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Wednesday, May 29, 2024

Trigona Ransomware: A Menacing Threat to Windows Users

Trigona ransomware is a newly discovered malware that poses a serious threat to Windows users. The Unit42 research team at Palo Alto Networks recently detected this ransomware and found it to use uncommon techniques for attacking Windows. This article provides an overview of the Trigona ransomware, its attack methods, and the potential risks it poses to users.

Trigona Ransomware Overview

The Trigona ransomware was first discovered in October 2022, and it was particularly active in December 2022. It has affected nearly 15 organizations in various industries such as Manufacturing, Finance, Construction, Marketing, and High Technology. As of January and February of 2023, four ransom notes of Trigona were found, with two each month.

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Unlike other ransomware notes, Trigona notes were not plain-text files.

Instead, they are an HTML application with embedded JS. It also contains CIDs (Computer IDs) and VIDs (Victim IDs).

Attack Methods of Trigona Ransomware

According to a security researcher’s tweet, the creators of Trigona ransomware first obtain initial access to a victim’s environment by conducting active reconnaissance, transferring malware through remote monitoring and management (RMM), and creating and deploying user accounts.

As per reports, Trigona ransomware has a list of command lines and is supported by TDCP_rijndael (a Delphi AES library) for encrypting files. The extension of the affected files is with ._locked, and the ransom note has a filename and extension as how_to_decrypt.hta.

Further observation of the file showed some parameters containing the following information:

  • CID and VID
  • Email Address (Attacker)
  • TOR URL for negotiation.

Trigona Ransomware Risks

Trigona ransomware is particularly dangerous because of its Mimikatz exploitation tool, which it uses for credential loading, dumping, manipulation, and injection before attempting to encrypt the files. A password-protected version of Mimikatz is used to extract sensitive information from a Windows operating system, such as passwords and authentication credentials. This tool allows Trigona ransomware to perform the following actions:

  • Loading Credentials – Retrieves credentials from various locations, including Windows memory, the Local Security Authority Subsystem Service (LSASS) process, and the Windows registry.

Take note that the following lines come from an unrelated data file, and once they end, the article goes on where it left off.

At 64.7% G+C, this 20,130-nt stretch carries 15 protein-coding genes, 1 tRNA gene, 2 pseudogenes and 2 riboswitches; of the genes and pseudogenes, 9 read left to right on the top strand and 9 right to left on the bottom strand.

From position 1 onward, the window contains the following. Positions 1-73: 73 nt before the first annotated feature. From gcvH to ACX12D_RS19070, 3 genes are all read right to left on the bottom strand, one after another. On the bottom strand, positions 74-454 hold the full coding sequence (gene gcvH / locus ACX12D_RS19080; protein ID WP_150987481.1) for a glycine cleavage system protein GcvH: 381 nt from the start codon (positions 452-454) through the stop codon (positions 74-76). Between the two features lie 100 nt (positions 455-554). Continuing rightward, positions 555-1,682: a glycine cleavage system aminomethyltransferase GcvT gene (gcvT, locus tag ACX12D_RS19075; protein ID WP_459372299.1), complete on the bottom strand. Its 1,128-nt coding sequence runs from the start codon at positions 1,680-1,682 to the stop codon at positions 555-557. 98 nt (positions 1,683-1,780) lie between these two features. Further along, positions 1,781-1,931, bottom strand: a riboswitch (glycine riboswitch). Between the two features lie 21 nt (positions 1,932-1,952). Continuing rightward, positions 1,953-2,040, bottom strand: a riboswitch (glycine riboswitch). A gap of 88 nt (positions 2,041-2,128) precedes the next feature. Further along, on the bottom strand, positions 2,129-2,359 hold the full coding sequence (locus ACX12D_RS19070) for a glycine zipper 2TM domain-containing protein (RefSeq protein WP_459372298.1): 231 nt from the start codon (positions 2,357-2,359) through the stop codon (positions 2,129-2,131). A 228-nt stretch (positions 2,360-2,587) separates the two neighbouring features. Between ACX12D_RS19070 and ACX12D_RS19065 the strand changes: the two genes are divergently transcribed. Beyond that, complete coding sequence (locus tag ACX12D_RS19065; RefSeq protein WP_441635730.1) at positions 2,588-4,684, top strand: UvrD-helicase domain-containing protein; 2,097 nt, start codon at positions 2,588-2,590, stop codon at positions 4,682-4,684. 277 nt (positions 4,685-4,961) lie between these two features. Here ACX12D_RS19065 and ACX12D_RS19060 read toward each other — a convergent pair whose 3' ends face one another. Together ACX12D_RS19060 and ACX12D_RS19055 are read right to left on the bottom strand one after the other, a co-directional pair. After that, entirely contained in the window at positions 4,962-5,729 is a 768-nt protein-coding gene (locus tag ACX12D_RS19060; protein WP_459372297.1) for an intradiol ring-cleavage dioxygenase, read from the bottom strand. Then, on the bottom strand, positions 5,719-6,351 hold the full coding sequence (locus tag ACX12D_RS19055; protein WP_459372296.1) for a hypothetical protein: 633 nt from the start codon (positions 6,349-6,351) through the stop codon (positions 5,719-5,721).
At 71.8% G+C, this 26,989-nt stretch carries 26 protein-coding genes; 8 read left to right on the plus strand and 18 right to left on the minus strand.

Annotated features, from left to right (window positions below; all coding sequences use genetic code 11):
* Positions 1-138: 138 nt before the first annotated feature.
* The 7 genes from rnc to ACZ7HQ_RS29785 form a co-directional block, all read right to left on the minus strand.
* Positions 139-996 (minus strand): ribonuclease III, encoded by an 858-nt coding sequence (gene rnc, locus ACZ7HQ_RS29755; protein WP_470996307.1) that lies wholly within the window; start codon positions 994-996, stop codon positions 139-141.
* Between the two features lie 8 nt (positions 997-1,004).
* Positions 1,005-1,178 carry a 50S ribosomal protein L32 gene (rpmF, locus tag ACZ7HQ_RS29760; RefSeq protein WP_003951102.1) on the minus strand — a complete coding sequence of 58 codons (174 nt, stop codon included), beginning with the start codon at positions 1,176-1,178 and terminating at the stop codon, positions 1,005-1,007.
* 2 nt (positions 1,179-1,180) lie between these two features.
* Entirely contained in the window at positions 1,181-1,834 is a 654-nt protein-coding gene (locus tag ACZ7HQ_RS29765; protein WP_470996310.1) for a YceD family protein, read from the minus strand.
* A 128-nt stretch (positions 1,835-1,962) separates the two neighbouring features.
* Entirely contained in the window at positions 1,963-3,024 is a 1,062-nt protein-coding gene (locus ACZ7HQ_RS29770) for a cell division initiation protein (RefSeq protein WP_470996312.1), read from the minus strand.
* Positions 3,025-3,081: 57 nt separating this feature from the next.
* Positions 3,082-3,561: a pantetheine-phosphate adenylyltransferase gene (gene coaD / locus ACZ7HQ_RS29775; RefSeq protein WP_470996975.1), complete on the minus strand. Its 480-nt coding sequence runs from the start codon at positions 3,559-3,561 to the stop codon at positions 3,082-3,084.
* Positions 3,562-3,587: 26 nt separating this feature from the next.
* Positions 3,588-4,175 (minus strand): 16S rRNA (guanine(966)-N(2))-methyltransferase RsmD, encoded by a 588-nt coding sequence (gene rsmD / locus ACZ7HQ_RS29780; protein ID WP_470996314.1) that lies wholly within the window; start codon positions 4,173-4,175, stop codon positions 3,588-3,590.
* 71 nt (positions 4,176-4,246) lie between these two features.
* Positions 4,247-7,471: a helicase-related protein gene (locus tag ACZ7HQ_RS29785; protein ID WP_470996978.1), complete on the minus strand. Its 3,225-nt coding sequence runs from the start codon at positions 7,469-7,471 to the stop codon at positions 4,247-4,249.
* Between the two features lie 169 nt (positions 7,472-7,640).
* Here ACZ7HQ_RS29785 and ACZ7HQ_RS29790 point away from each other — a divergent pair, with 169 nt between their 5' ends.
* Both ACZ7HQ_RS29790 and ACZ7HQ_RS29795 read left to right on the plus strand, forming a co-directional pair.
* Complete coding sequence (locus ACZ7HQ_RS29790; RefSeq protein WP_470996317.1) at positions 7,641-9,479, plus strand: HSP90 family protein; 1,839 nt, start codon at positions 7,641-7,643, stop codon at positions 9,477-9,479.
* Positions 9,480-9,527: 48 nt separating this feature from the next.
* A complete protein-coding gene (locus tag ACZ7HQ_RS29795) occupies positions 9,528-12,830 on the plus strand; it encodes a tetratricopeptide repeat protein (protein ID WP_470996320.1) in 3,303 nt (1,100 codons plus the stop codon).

• Dumping of Credentials – Extracts and dumps the credentials to the screen or a file, including usernames and passwords, hashes, and Kerberos tickets.
  • Manipulation of Credentials – Allows users to change passwords, create new user accounts, and add people to groups using the leaked credentials.
  • Injection of Credentials – Injects altered credentials into other processes, allowing the user to impersonate another user and access restricted resources.

Binaries supported by Trigona include:

  • /full – Performs all functions of the ransomware. Encrypts both local and network files. Creates two registry keys for persistence, one for the ransomware binary and another for the ransom note.
  • /!autorun – Skips creation of registry keys for persistence.
  • /test_cid “test” – Overwrites default victim-generated CID and replaces it with “test” value.
  • /test_vid “test” – Overwrites default VID and replaces it with “test” value.
  • /p, /path “path” – Encrypts only files contained within the specified path.
  • /!local – Does not encrypt local system files, only encrypts files on the local network.
  • /!lan – Does not encrypt local network files, only encrypts files on the local system.
  • /autorun_only “path” – Creates registry key for persistence only. Allows for an optional “path” to be provided to
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Dimitris is an Information Technology and Cybersecurity professional with more than 20 years of experience in designing, building and maintaining efficient and secure IT infrastructures.
Among others, he is a certified: CISSP, CISA, CISM, ITIL, COBIT and PRINCE2, but his wide set of knowledge and technical management capabilities go beyond these certifications. He likes acquiring new skills on penetration testing, cloud technologies, virtualization, network security, IoT and many more.


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